Since the programs inception, Google’s Nexus devices have represented the latest in Google’s Android operating system, always debuting with the latest version of Android and receiving official updates quickly and promptly. 2016’s version of Android, which is Android 7.0 Nougat, looks to be the first version in a while that didn’t land on all current generation Nexus phones at launch. Likely due to technical issues rather than something more sinister, Google’s product updates have always been timely on these Nexus devices and is one of the biggest reasons to purchase such a device. This year we’re not receiving any Nexus device though, instead we’re going to be getting a pair of devices from Google; the Pixel and Pixel XL.
These two new phones represent a massive change inside of Google, one that signals the end of the Nexus era and the beginning of a brand new type of device from the traditionally platform agnostic search giant. In fact this represents the first time that any Google phone will be receiving official features that aren’t tied to hardware, rather a series of software features that are much more in line with something from Samsung or Apple. Android 7.1 Nougat will be launching with both Pixel phones when they ship to pre-order customers on October 20th, however it seems that many of these exclusive features likely won’t be making it when the Android 7.1 update comes to Nexus devices in just a few short weeks. Google also looks to be dropping the update in the form of a developer preview instead of a straight update, giving power users and developers a method of previewing the update much like a major update of Android normally would.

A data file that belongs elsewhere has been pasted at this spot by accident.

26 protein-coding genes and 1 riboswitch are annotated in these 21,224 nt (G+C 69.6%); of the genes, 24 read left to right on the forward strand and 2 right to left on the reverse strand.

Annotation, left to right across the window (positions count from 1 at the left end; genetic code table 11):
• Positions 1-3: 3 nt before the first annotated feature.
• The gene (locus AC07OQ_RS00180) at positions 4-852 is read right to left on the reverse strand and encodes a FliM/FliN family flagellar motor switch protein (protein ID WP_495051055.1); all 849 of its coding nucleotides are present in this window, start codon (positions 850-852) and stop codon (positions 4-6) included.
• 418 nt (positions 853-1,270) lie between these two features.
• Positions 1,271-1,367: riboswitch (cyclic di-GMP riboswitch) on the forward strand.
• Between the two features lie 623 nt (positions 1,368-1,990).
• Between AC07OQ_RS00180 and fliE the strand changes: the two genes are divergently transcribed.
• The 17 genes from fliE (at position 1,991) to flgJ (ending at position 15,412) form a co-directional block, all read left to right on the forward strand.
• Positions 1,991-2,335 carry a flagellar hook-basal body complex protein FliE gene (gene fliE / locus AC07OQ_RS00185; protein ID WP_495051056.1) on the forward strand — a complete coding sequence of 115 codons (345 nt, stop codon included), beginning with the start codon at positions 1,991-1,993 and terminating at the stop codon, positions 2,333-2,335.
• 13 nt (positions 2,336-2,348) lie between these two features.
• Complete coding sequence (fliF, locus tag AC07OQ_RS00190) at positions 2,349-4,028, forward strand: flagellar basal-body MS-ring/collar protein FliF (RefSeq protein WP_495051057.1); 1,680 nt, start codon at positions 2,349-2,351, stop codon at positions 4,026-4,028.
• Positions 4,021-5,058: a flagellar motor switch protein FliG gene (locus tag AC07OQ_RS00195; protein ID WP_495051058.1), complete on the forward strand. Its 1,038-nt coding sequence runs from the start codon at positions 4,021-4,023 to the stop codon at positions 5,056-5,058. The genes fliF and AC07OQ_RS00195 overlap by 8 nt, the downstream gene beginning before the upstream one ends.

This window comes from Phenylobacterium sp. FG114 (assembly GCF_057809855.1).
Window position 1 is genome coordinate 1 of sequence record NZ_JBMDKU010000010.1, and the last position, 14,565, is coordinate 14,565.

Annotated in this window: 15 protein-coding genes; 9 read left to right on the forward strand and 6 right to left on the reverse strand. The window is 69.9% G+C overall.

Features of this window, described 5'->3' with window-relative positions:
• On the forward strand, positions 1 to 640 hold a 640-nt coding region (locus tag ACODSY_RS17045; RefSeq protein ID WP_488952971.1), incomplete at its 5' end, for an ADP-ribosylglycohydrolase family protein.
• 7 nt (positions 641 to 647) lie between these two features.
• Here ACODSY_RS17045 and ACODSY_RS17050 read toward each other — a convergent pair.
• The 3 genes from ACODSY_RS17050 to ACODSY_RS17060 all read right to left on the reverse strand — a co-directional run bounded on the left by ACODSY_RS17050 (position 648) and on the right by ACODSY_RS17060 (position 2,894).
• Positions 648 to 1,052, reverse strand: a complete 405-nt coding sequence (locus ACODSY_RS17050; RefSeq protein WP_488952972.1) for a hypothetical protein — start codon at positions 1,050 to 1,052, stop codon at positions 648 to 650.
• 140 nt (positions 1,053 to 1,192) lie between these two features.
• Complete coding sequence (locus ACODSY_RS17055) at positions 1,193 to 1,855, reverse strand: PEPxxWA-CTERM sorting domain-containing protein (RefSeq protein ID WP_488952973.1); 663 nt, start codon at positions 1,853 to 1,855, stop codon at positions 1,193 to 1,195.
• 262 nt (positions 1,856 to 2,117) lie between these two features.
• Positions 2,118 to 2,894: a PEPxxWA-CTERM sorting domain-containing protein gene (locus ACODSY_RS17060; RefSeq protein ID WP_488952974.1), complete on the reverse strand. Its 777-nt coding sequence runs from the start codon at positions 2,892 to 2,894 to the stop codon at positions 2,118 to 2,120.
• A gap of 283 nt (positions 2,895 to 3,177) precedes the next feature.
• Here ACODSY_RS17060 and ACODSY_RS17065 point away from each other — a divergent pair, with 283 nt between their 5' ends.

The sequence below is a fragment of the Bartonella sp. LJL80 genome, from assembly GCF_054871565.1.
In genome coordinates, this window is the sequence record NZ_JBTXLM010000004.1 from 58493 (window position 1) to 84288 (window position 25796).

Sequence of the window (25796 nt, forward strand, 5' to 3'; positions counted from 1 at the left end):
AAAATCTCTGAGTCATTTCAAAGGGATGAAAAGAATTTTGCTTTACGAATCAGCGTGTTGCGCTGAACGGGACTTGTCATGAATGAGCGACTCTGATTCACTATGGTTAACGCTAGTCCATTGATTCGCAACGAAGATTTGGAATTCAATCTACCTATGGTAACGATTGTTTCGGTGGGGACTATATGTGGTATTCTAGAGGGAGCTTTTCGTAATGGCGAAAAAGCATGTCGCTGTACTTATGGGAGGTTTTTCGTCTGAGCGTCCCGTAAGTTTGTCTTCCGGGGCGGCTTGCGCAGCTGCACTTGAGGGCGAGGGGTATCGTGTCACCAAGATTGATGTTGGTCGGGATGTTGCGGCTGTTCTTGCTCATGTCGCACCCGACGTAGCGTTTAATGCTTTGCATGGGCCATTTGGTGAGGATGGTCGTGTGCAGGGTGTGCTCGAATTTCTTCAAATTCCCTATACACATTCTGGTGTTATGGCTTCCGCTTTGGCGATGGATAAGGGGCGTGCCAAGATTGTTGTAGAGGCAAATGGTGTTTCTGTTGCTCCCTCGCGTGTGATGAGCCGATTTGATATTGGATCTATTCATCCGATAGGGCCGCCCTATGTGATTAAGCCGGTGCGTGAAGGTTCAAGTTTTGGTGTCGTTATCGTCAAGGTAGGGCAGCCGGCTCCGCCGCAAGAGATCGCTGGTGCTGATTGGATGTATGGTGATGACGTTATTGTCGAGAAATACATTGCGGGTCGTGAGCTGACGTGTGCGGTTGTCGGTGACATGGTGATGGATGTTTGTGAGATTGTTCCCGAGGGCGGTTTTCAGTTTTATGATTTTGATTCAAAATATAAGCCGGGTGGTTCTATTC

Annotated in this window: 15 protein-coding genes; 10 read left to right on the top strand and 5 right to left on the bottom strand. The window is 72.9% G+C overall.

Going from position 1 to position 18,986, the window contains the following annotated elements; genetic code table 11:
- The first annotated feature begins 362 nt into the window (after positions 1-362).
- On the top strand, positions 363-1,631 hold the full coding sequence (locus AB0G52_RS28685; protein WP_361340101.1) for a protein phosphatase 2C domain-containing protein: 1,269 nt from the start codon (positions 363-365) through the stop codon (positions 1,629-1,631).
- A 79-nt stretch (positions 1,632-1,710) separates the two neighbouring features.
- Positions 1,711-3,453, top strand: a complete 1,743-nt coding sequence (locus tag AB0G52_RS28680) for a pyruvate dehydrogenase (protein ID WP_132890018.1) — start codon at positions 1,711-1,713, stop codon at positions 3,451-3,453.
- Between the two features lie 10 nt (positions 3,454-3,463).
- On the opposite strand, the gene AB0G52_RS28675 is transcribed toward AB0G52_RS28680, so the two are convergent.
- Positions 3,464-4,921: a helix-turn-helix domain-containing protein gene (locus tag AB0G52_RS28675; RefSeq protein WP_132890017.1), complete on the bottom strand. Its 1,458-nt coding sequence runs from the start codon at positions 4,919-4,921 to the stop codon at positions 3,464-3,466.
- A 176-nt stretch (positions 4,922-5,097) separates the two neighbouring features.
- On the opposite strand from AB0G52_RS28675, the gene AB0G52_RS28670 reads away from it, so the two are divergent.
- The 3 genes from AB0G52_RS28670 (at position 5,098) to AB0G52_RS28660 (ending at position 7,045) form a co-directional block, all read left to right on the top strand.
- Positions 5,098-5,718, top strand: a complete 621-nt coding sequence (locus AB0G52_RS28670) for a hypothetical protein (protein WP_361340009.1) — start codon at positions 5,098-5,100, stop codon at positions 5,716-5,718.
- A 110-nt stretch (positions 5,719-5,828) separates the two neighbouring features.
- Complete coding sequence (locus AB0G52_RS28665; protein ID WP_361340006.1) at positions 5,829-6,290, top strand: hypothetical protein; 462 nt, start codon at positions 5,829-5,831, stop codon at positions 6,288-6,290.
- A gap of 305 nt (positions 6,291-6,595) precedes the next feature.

One of the biggest features of Google’s Pixel lineup of phones is the Pixel Launcher, brand new launcher that’s clearly built upon the Google Now Launcher, yet offers a complete redesign of many familiar features, and more importantly the inclusion of Google Assistant. While Google Assistant will most certainly make its way to these updated Nexus devices, it’s not clear if this will be a full version of Google Assistant or one more in the line of Google’s Allo chat app, with its more limited preview of Assistant. Either way this signals a pretty clear change from Google HQ, one that’s willing to make more exclusive phones and quite possibly let faithful Nexus users wait a little bit longer for the latest update.